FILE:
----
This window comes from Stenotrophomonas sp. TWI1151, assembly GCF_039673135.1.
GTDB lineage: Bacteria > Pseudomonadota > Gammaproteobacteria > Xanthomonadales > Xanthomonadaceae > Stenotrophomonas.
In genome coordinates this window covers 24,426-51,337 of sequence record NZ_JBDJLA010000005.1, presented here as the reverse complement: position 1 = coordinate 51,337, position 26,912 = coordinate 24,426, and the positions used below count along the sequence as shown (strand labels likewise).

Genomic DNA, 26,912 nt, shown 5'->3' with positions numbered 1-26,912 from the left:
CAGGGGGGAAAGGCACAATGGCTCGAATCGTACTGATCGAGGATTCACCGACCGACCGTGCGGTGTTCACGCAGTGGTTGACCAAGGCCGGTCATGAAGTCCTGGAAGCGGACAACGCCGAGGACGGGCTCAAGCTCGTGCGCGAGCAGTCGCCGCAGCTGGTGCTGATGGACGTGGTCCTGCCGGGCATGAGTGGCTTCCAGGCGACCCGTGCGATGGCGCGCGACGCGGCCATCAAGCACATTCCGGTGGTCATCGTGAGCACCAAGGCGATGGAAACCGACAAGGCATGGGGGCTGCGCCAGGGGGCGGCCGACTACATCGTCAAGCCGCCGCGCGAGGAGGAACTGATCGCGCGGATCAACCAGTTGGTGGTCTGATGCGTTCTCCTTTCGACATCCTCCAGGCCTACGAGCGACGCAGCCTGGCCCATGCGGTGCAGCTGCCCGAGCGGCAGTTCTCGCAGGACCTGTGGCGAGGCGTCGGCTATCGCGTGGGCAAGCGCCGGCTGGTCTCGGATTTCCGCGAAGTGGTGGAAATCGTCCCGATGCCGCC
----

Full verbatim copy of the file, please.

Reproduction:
This window comes from Stenotrophomonas sp. TWI1151, assembly GCF_039673135.1.
GTDB lineage: Bacteria > Pseudomonadota > Gammaproteobacteria > Xanthomonadales > Xanthomonadaceae > Stenotrophomonas.
In genome coordinates this window covers 24,426-51,337 of sequence record NZ_JBDJLA010000005.1, presented here as the reverse complement: position 1 = coordinate 51,337, position 26,912 = coordinate 24,426, and the positions used below count along the sequence as shown (strand labels likewise).

Genomic DNA, 26,912 nt, shown 5'->3' with positions numbered 1-26,912 from the left:
CAGGGGGGAAAGGCACAATGGCTCGAATCGTACTGATCGAGGATTCACCGACCGACCGTGCGGTGTTCACGCAGTGGTTGACCAAGGCCGGTCATGAAGTCCTGGAAGCGGACAACGCCGAGGACGGGCTCAAGCTCGTGCGCGAGCAGTCGCCGCAGCTGGTGCTGATGGACGTGGTCCTGCCGGGCATGAGTGGCTTCCAGGCGACCCGTGCGATGGCGCGCGACGCGGCCATCAAGCACATTCCGGTGGTCATCGTGAGCACCAAGGCGATGGAAACCGACAAGGCATGGGGGCTGCGCCAGGGGGCGGCCGACTACATCGTCAAGCCGCCGCGCGAGGAGGAACTGATCGCGCGGATCAACCAGTTGGTGGTCTGATGCGTTCTCCTTTCGACATCCTCCAGGCCTACGAGCGACGCAGCCTGGCCCATGCGGTGCAGCTGCCCGAGCGGCAGTTCTCGCAGGACCTGTGGCGAGGCGTCGGCTATCGCGTGGGCAAGCGCCGGCTGGTCTCGGATTTCCGCGAAGTGGTGGAAATCGTCCCGATGCCGCC